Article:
Copying and distributing are prohibited without permission of the publisher

Global Tax 50 2015: Robert Stack

02 February 2016

Email a friend
  • Please enter a maximum of 5 recipients. Use ; to separate more than one email address.


Deputy assistant secretary for international tax affairs, US Treasury

Robert Stack
Robert Stack was also in the Global Tax 50 2014

Last year, the Global Tax 50 praised Robert Stack for bucking the trend of reticence among tax officials. The US BEPS representative did not shrink away from the spotlight, contributing widely to media discussion of relevant issues and speaking regularly at related events.

This year, Stack has been praised in particular for defending the rights and interests of the US in multilateral BEPS discussions as part of his role as the lead US delegate to the OECD's Committee on Fiscal Affairs.

With many of his compatriots viewing BEPS discussions as an attack on the US, Stack staunchly defended the arm's-length principle and pushed back against proposed changes to digital economy taxation, among other things.

Stack also criticised the UK's unilateral action to introduce a diverted profits tax (DPT) ahead of final BEPS deliverables. His denunciation of the UK's move – which he said hindered further progress at the OECD-level – also flies in the face of criticism that the US would not actively engage with the multilateral BEPS discussions.

"We understand governments are under enormous pressure to raise revenue and it must be tempting to target non-residents," he said, before expressing his disappointment at the DPT at an event later in the year, at which he went on to say that the DPT's introduction was probably motivated by the impending general election and a desire on the part of the government to be seen as employing a tougher stance on multinational tax avoidance than the opposition Labour party.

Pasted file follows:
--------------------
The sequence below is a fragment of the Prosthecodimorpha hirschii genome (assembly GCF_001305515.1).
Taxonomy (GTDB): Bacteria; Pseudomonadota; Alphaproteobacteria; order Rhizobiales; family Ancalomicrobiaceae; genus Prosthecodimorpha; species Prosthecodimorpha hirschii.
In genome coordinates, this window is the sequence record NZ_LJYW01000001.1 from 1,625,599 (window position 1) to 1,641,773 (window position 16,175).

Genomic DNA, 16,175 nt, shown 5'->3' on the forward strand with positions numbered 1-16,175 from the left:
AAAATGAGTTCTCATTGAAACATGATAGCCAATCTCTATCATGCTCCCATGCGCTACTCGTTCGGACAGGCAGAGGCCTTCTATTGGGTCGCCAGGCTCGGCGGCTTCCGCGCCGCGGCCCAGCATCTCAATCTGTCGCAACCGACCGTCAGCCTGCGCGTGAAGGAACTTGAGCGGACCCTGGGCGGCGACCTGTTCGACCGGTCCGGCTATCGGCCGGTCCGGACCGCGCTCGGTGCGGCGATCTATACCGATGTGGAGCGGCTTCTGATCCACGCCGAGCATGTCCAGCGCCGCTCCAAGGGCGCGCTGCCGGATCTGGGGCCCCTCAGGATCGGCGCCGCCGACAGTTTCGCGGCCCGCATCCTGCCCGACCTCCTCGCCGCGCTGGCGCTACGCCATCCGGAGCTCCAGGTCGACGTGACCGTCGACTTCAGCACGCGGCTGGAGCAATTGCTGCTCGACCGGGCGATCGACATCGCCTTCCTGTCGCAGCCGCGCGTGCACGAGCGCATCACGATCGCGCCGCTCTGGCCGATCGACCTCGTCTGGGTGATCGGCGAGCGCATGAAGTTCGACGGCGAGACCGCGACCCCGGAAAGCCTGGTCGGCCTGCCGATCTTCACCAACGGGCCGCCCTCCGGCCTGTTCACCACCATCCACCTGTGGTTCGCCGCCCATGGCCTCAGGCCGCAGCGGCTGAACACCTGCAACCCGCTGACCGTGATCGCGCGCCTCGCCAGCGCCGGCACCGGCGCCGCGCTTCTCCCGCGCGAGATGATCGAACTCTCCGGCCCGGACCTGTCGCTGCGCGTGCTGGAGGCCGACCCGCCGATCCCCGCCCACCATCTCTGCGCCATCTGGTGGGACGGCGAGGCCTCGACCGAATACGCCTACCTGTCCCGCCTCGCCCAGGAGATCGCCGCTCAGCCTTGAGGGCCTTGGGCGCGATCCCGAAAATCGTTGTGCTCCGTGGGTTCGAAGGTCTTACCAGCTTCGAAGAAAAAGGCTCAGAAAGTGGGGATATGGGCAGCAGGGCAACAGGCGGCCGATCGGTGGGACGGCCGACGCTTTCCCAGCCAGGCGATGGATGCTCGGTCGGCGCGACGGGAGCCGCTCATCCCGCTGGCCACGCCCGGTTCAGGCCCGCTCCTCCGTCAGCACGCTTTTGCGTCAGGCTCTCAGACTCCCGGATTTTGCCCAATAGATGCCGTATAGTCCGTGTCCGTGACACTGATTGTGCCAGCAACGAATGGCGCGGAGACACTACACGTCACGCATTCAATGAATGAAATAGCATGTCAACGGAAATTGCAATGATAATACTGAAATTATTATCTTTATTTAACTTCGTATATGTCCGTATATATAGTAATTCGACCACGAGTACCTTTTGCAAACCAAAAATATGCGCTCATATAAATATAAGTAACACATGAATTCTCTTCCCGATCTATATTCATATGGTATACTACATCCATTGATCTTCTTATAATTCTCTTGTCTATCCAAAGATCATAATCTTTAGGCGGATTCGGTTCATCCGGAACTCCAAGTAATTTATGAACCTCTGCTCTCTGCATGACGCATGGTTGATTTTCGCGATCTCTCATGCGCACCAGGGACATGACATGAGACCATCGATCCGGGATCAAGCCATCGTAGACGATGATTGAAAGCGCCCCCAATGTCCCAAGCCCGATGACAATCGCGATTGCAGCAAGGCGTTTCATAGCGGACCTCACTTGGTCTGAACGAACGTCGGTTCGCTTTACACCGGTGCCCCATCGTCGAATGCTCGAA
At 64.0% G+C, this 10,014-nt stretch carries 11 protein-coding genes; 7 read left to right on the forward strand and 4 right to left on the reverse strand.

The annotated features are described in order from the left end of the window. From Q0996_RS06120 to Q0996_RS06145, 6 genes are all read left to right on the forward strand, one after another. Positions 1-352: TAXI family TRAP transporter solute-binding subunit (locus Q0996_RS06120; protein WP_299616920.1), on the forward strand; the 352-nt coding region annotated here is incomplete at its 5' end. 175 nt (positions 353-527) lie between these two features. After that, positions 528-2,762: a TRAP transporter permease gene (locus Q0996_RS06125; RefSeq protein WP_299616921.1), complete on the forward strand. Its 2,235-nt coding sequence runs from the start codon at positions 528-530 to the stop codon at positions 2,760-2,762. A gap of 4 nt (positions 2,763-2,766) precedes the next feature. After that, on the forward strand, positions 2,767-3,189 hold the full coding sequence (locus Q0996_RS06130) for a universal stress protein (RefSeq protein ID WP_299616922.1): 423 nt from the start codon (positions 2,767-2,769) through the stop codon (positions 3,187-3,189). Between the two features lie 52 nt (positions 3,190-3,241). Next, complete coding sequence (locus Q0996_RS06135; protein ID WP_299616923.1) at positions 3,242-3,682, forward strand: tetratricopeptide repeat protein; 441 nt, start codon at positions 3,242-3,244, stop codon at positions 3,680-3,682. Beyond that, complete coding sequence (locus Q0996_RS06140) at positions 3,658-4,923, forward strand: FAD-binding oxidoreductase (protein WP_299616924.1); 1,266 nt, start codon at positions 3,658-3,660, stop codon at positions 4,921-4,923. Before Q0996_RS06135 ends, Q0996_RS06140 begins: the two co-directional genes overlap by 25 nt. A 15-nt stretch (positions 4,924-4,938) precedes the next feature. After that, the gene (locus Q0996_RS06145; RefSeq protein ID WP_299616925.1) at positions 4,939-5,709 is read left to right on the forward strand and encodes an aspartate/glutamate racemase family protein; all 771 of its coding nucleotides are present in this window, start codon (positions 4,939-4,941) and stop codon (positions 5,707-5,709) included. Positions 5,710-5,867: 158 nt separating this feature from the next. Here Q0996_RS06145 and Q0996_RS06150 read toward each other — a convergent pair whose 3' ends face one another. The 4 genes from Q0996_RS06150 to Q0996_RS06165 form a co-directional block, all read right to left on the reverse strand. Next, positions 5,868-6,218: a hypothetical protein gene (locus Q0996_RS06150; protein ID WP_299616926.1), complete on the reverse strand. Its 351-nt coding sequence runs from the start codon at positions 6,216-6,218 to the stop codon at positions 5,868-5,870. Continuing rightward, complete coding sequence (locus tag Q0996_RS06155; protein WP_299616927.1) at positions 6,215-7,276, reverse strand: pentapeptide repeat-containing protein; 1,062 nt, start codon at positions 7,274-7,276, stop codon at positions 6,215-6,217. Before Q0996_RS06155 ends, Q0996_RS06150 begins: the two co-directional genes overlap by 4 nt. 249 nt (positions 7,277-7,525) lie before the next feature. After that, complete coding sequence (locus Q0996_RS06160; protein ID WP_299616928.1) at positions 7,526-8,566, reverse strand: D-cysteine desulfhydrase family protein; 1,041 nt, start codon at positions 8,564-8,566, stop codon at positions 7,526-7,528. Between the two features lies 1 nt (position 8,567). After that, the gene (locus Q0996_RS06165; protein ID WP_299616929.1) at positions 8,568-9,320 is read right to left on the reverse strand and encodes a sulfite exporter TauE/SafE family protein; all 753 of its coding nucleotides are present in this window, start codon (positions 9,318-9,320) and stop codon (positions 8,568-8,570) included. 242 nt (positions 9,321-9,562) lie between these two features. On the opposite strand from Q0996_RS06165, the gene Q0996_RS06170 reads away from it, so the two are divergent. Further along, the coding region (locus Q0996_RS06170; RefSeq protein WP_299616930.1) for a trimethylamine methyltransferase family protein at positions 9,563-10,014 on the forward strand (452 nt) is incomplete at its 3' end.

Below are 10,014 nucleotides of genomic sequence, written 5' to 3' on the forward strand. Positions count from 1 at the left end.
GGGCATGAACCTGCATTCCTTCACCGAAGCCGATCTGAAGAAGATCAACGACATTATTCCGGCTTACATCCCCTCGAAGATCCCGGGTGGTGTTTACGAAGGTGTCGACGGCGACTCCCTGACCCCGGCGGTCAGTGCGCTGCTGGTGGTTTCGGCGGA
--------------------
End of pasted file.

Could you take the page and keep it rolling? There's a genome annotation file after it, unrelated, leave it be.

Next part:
"[This] puts a spotlight on the degree to which political pressure can trump policy," said Stack.

The Global Tax 50 2015
View the full list and introduction
The top 10 • Ranked in order of influence
1. Margrethe Vestager 2. Pascal Saint-Amans
3. Wang Jun 4. Arun Jaitley
5. Marissa Mayer 6. Will Morris
7. Ian Read 8. Pierre Moscovici
9. Donato Raponi 10. Global Alliance for Tax Justice
The remaining 40 • In alphabetic order
Brigitte Alepin Andrus Ansip
Tamara Ashford Mohammed Amine Baina
Piet Battiau Elise Bean
Monica Bhatia David Bradbury
Winnie Byanyima Mauricio Cardenas
Allison Christians Rita de la Feria
Marlies de Ruiter Judith Freedman
Meg Hillier Vanessa Houlder
Kim Jacinto-Henares Eva Joly
Chris Jordan Jean-Claude Juncker
Alain Lamassoure Juliane Kokott
Armando Lara Yaffar Liao Tizhong
Paige Marvel Angela Merkel
Zach Mider Richard Murphy
George Osborne Achim Pross
Akhilesh Ranjan Alan Robertson
Paul Ryan Tove Maria Ryding
Magdalena Sepulveda Carmona Lee Sheppard
Parthasarathi Shome Robert Stack
Mike Williams Ya-wen Yang






International Tax Review Profile

RT @OECDtax: Read the public comments received on new #tax rules requiring disclosure of #CRS avoidance arrangements and offshore structure…

Jan 18 2018 04:39 ·  reply ·  retweet ·  favourite
International Tax Review Profile

RT @EU_Taxud: Press conference with @pierremoscovici today from 11.00h on the new system for VAT rates and on VAT system for SMEs. 🎥 Watch…

Jan 18 2018 09:56 ·  reply ·  retweet ·  favourite
International Tax Review Profile

RT @ddayen: Why must Americans become part-time accountants, just to follow the rules of society? https://t.co/8x8pNhqTGa

Jan 17 2018 02:30 ·  reply ·  retweet ·  favourite
International Tax Review Profile

RT @monicabhatia2: Singapore to automatically exchange financial account information with 61 states https://t.co/O3uP7AyaCm

Jan 17 2018 11:49 ·  reply ·  retweet ·  favourite
International Tax Review Profile

Join us at the ITR and #TPWeek Women in Tax Forum on March 1, 2018 in New York. It will focus on US and global tax… https://t.co/xUmwbjJlQs

Jan 17 2018 11:31 ·  reply ·  retweet ·  favourite
International Correspondents